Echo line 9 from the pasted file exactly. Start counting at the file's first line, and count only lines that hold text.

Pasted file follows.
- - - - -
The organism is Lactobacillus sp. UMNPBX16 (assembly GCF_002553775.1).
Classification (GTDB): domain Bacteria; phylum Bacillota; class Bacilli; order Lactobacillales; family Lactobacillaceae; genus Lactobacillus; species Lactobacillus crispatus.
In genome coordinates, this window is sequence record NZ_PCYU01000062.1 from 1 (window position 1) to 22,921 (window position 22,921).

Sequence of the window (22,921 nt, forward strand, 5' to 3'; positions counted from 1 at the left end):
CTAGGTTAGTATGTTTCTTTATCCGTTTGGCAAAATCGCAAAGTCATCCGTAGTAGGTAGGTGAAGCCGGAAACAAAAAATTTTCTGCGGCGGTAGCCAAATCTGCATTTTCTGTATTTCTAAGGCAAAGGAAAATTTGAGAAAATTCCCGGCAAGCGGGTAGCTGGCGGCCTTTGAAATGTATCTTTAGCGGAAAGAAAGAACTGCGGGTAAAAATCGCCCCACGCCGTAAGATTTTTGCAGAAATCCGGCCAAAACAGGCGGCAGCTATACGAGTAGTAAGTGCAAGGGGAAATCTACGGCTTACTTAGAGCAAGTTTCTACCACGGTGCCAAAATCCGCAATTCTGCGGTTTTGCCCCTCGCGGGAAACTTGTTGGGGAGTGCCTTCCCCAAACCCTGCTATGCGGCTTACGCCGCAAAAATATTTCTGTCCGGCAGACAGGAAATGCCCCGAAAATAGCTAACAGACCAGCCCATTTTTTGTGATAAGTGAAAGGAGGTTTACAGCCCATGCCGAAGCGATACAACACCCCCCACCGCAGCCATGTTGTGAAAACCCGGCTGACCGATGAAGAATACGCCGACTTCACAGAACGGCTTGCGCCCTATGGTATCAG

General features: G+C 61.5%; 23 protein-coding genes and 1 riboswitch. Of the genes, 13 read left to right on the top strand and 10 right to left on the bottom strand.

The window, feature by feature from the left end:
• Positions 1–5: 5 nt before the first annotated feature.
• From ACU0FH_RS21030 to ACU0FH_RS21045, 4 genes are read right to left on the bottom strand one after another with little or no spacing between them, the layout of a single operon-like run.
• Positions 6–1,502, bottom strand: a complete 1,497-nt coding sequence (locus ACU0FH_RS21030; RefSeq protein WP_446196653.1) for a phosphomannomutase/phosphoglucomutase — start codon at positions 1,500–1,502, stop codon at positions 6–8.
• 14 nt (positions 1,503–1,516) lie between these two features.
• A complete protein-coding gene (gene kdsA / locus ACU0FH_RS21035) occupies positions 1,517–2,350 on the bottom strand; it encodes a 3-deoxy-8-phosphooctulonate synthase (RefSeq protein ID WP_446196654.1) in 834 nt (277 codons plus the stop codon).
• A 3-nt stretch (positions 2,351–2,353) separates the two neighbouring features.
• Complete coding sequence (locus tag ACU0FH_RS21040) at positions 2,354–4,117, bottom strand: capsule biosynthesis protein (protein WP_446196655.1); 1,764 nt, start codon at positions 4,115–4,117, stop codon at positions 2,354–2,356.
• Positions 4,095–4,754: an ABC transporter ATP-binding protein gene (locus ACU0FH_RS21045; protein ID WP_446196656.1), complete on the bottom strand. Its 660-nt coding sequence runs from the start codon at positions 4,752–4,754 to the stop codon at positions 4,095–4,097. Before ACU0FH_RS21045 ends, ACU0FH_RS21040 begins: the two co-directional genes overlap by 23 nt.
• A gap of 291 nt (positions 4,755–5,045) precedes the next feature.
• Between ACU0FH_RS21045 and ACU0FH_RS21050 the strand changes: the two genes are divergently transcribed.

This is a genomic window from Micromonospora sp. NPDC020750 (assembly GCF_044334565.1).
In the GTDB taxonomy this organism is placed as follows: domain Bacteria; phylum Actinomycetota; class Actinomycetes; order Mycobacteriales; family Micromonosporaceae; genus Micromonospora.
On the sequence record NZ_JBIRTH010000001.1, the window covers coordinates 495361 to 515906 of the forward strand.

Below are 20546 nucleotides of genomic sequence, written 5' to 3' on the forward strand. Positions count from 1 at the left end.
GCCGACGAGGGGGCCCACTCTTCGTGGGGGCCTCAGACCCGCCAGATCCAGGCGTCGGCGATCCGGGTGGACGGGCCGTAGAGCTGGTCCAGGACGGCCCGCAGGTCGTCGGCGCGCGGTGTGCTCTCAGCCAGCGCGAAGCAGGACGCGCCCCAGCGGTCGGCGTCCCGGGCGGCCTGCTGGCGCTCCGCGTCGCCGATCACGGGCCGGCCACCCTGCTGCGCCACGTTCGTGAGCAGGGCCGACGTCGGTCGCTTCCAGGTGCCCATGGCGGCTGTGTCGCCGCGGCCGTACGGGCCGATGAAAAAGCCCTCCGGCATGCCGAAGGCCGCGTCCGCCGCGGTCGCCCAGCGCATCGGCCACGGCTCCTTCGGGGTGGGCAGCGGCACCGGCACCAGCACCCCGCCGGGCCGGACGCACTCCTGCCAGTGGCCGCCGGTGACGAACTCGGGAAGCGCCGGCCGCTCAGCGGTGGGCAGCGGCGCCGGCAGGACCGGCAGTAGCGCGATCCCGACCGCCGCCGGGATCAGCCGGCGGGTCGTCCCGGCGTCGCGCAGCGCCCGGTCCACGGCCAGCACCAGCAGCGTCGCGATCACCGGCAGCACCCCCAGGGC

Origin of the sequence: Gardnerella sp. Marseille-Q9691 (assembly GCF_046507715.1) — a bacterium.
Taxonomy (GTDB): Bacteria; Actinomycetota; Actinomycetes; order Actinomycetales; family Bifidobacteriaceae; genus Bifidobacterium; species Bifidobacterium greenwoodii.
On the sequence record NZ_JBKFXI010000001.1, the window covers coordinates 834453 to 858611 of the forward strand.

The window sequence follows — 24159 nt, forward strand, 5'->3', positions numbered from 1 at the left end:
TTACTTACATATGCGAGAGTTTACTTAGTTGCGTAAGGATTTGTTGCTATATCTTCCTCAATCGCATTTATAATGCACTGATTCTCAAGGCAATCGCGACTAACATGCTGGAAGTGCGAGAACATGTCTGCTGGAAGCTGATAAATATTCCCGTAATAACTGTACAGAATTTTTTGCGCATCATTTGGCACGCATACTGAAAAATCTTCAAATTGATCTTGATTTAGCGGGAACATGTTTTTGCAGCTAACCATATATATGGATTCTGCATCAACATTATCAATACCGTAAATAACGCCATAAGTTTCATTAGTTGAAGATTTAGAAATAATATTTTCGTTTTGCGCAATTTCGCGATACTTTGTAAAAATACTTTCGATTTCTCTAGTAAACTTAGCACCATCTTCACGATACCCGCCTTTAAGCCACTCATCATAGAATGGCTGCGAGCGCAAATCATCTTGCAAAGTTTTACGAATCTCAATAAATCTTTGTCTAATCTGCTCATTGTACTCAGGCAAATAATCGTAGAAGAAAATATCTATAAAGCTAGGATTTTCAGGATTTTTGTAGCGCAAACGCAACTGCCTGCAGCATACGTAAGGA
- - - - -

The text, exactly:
• From ACU0FH_RS21030 to ACU0FH_RS21045, 4 genes are read right to left on the bottom strand one after another with little or no spacing between them, the layout of a single operon-like run.